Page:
Whether by car or plane, D.C. area travelers are headed out of town early this Memorial Day weekend — especially as fast-moving severe weather looks to complicate trip plans.
AAA predicted that over 865,000 people in the D.C. area will travel 50 miles or more from home for the holiday.
Everything you need to know:
- Listen to WTOP online and on the radio at 103.5 FM or 107.7 FM.
- Get a look at current traffic conditions
- Memorial Day weekend forecast
As for air travel, AAA is forecasting that there will be nearly 78,000 locals taking a trip by plane, which the auto club said would be up over 20% compared to 2021.
A majority of vacationers are doing so by car for Memorial Day weekend, and there’s one concern on all of their minds: gas prices.
“It’s unfortunate, but we’re still going,” said Cecelia Gallagher, who spoke with WTOP’s Valerie Bonk at a gas station just before the Chesapeake Bay Bridge on Route 50 in Maryland.
Kenneth Kirby, from Virginia, was one of those hundreds of thousands of drivers that AAA expected to hit the road for their holiday trip. He wasn’t thrilled about the record-high gas prices either.
“Oh yeah, just like everyone else is,” Kirby said, but added it’s not stopping his getaway.
More Memorial Day news
- Memorial Day 2022: What’s open, what’s closed
- Heading to Delaware beaches? Some access points are closed this weekend
- How to keep you and your family happy and calm during Memorial Day travel
- Prepare for sticker shock if you are traveling this summer
Mark Doll wasn’t heading east across the Bay Bridge for beach trip, but for work.
He’d already driven nearly 50 miles when he spoke with WTOP, and said the gas prices are unfortunate, but added: “What are you going to do about it? It is crazy but what are you going to do about it?”
Heading to the beach? Best times to travel the Bay Bridge
Overall, an expected 330,000 vehicles are expected to cross the Bay Bridge this weekend and drivers are being told to expect delays and to travel during off-peak times if they can.
According to the Maryland Transportation Authority, the best times to travel the Bay Bridge on Memorial Day weekend are:
- Thursday, May 26 – before 10 a.m. and after 9 p.m.
- Friday, May 27 – before 8 a.m. and after 9 p.m.
- Saturday, May 28 – before 8 a.m. and after 4 p.m.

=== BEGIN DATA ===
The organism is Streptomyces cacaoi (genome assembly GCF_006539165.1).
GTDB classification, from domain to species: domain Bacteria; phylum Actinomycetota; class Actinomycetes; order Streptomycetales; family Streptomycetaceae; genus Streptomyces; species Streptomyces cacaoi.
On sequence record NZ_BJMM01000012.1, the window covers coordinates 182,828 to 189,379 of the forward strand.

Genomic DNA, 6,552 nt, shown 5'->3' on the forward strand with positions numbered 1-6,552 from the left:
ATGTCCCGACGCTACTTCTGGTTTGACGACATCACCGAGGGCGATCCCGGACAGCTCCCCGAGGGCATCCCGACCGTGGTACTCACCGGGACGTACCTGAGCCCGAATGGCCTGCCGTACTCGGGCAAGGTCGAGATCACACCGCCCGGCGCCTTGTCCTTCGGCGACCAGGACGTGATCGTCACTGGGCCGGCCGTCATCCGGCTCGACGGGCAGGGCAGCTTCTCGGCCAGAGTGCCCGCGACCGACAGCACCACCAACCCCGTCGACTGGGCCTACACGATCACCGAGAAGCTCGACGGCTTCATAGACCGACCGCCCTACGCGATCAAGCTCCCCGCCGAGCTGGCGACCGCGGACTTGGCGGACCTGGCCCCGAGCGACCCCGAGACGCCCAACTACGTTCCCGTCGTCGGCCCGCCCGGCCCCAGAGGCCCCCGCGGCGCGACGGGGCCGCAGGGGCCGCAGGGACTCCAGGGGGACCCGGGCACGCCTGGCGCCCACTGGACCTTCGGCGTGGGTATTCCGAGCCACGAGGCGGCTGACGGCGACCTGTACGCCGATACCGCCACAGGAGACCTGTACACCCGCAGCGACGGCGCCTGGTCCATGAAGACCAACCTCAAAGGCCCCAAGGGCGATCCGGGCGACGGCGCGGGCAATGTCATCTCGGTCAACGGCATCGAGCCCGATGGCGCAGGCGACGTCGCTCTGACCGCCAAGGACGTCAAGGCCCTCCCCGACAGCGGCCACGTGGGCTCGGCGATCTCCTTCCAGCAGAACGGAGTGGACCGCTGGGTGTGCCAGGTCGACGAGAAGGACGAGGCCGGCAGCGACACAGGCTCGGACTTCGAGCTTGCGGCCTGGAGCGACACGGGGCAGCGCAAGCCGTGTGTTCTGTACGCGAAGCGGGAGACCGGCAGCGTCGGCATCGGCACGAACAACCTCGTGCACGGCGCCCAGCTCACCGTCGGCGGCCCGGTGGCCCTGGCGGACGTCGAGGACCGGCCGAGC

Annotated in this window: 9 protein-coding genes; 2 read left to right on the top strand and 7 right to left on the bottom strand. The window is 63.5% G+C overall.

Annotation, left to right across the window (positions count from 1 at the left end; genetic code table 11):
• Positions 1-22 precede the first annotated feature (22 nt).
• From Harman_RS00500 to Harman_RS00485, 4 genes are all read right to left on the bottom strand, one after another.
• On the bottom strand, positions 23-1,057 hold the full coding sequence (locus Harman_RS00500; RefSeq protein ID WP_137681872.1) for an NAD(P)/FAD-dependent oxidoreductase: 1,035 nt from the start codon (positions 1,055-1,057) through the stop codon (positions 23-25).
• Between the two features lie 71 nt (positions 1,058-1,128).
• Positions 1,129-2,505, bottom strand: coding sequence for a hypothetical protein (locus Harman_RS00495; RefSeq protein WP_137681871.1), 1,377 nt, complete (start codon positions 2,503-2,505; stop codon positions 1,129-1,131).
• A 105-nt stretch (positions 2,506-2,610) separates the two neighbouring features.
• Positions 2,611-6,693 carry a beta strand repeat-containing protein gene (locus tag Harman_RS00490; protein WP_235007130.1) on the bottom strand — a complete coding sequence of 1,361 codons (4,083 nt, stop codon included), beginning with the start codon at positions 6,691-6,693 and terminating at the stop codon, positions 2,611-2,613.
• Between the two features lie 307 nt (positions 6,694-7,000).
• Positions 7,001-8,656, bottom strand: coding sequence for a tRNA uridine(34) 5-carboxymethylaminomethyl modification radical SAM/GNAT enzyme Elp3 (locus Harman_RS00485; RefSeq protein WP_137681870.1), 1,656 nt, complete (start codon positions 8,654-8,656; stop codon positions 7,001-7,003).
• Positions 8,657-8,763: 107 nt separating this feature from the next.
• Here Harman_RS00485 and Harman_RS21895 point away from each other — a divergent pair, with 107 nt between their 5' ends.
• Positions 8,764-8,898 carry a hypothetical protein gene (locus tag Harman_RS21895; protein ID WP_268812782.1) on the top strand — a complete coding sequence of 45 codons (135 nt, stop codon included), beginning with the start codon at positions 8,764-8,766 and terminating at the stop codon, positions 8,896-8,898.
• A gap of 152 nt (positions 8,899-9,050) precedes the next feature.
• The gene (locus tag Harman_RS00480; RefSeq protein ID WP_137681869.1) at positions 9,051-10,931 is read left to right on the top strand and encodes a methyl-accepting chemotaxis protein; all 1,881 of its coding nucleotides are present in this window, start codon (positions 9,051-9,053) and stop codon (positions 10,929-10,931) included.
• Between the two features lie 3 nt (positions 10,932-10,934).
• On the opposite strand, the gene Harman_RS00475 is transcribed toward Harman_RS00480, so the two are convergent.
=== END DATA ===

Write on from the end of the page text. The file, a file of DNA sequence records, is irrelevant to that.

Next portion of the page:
- Sunday, May 29 – before 11 a.m. and after 9 p.m.
- Memorial Day Monday, May 30 – before 9 a.m. and after 11 p.m.
While road crews implement two-way operations on the bridge to ease eastbound delays, two-way operations are prohibited during bad weather. Storms are in the forecast Friday, “increasing the likelihood of extensive eastbound delays,” MDTA said on Twitter.
Travelers could also consider switching up their route, using the Interstate 95 northern route and crossing the Tydings Bridge to get to the Eastern Shore.
Catching a flight
There were a number of delays and cancellations at D.C.-area airports Friday morning, as severe weather moved into the region.
At Reagan National Airport, Dulles, and BWI Marshall International Airport, there were several flight delays and cancellations Friday morning.
The entire WTOP listening area remains under a tornado warning until 2 p.m. Friday afternoon.
The severe weather was not only throwing a wrench in flight plans for some travelers — but also a dent in their wallets.
A man going to pick up his daughter from Nashville told WTOP’s Neal Augenstein that he had to pay extra to switch to an earlier flight out of Dulles International Airport in Loudoun County, Virginia.
“United (Airlines) actually sent me a note to my phone, to let me know (my flight) was gonna get canceled later today because of the storms, to rebook. So, it cost me an extra 200 bucks to fly out this morning and miss the storm, but I gotta get there.”
Some air travelers can expect delays and cancellations. Some here at Dulles have rebooked later flights to this morning, to avoid storms forecast this afternoon/eve. pic.twitter.com/0UrppnRaqQ
— Neal Augenstein (@AugensteinWTOP) May 27, 2022
Others who skipped out on a Memorial Day trip last year told WTOP that they booked early this year. However, concerns about COVID-19 have a mother of two heading to Texas worried about flying without masks.
“Masks and everything were required in October on the plane,” the mother said about her last flight. “Now I’m very uncomfortable having two small children and people not wearing masks.”
WTOP’s Neal Augenstein and Valerie Bonk contributed to this report.